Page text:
Clinical Management of Women with Monogenic Diabetes During Pregnancy

Diabetes and Pregnancy (M-F Hivert and CE Powe, Section Editors)
Part of the following topical collections:
  1. Topical Collection on Diabetes and Pregnancy


Purpose of Review

Monogenic diabetes accounts for 1–2% of all diabetes cases, but is frequently misdiagnosed as type 1, type 2, or gestational diabetes. Accurate genetic diagnosis directs management, such as no pharmacologic treatment for GCK-MODY, low-dose sulfonylureas for HNF1A-MODY and HNF4A-MODY, and high-dose sulfonylureas for KATP channel-related diabetes. While diabetes treatment is defined for the most common causes of monogenic diabetes, pregnancy poses a challenge to management. Here, we discuss the key issues in pregnancy affected by monogenic diabetes.

Recent Findings

General recommendations for pregnancy affected by GCK-MODY determine need for maternal insulin treatment based on fetal mutation status. However, a recent study suggests macrosomia and miscarriage rates may be increased with this strategy. Recent demonstration of transplacental transfer of sulfonylureas also raises questions as to when insulin should be initiated in sulfonylurea-responsive forms of monogenic diabetes.


Pregnancy represents a challenge in management of monogenic diabetes, where factors of maternal glycemic control, fetal mutation status, and transplacental transfer of medication must all be taken into consideration. Guidelines for pregnancy affected by monogenic diabetes will benefit from large, prospective studies to better define the need for and timing of initiation of insulin treatment.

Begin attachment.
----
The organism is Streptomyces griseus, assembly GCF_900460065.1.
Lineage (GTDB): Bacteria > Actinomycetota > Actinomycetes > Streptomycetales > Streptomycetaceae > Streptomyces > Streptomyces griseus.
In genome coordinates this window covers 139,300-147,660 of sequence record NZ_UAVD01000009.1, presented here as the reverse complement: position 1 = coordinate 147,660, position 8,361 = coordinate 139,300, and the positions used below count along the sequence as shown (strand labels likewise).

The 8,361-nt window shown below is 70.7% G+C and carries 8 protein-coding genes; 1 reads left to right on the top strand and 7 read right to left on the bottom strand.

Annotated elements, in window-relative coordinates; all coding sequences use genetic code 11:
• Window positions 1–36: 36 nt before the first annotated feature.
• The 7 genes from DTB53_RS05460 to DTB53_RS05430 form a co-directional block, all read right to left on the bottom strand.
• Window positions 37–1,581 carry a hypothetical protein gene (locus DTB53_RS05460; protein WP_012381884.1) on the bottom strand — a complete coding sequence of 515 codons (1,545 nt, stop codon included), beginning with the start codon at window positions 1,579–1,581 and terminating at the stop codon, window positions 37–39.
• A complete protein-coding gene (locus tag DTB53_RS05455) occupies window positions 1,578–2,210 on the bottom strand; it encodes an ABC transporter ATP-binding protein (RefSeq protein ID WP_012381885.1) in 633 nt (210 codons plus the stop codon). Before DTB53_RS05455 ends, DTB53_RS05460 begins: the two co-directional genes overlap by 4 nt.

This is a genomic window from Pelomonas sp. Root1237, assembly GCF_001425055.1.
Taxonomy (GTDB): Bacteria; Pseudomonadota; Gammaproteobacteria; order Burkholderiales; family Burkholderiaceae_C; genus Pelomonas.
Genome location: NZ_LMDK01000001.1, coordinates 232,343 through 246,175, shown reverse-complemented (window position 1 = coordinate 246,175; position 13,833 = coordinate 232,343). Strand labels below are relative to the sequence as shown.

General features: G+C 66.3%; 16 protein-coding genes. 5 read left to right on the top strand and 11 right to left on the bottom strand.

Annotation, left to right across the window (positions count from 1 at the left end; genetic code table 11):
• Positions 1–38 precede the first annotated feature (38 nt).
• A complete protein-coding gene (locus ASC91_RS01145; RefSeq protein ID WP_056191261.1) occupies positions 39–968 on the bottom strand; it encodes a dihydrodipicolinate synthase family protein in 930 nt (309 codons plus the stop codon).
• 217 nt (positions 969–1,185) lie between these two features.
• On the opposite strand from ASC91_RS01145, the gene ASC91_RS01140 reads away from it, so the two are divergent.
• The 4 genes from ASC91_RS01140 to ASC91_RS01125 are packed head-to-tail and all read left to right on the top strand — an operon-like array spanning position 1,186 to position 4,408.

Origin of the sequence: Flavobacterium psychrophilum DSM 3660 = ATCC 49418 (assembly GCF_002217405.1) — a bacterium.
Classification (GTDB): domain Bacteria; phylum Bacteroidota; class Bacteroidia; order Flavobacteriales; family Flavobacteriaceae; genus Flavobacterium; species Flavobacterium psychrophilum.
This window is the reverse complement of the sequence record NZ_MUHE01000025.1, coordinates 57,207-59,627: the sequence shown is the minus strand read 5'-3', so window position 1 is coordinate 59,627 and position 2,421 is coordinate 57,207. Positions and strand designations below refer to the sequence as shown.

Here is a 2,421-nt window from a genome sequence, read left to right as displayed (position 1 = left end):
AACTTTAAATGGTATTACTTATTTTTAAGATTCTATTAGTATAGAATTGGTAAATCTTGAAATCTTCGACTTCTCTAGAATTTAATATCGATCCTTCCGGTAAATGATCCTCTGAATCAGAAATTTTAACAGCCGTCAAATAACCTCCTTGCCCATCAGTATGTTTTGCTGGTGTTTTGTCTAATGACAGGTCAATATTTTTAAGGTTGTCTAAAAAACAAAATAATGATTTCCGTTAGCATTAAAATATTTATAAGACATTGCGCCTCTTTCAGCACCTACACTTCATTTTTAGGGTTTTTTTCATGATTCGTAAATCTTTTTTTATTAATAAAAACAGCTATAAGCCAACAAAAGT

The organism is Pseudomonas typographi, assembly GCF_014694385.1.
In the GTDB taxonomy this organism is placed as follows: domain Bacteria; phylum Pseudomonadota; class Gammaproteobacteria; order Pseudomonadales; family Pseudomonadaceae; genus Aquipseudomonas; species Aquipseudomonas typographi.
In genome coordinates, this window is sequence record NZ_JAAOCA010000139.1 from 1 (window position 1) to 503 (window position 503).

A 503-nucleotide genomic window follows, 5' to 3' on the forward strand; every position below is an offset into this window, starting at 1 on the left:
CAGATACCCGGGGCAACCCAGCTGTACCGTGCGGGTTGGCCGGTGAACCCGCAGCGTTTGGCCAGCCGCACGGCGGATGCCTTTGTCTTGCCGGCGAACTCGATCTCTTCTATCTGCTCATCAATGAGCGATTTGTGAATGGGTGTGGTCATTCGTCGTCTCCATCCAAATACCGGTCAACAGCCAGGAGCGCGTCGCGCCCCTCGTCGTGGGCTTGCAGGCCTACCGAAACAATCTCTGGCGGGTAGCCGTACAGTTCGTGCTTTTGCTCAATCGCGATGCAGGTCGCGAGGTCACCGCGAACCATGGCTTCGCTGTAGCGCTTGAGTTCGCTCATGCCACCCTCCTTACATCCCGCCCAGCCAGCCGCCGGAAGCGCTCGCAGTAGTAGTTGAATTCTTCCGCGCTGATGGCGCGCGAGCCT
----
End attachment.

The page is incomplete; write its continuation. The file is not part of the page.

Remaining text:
Monogenic diabetes MODY Glucokinase gene mutation Hepatocyte nuclear factor-1A Pregnancy 


Funding information

This work was supported by the National Institute of Diabetes and Digestive and Kidney Diseases of the National Institutes of Health (grant numbers R01 DK104942, P30 DK020595) and the CTSA (grant number UL1 TR002389).

Compliance with Ethical Standards

Conflict of Interest

Laura T. Dickens and Rochelle N. Naylor declare that they have no conflict of interest.

Human and Animal Rights and Informed Consent

This article contains unpublished data from retrospective studies with human subjects performed by Laura T. Dickens and Rochelle N. Naylor. Informed consent was obtained from all subjects.


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Copyright information

© Springer Science+Business Media, LLC, part of Springer Nature 2018

Authors and Affiliations

  1. 1.Department of Medicine, Section of Adult and Pediatric Endocrinology, Diabetes, and MetabolismUniversity of ChicagoChicagoUSA
  2. 2.Department of Pediatrics, Section of Adult and Pediatric Endocrinology, Diabetes, and MetabolismUniversity of ChicagoChicagoUSA

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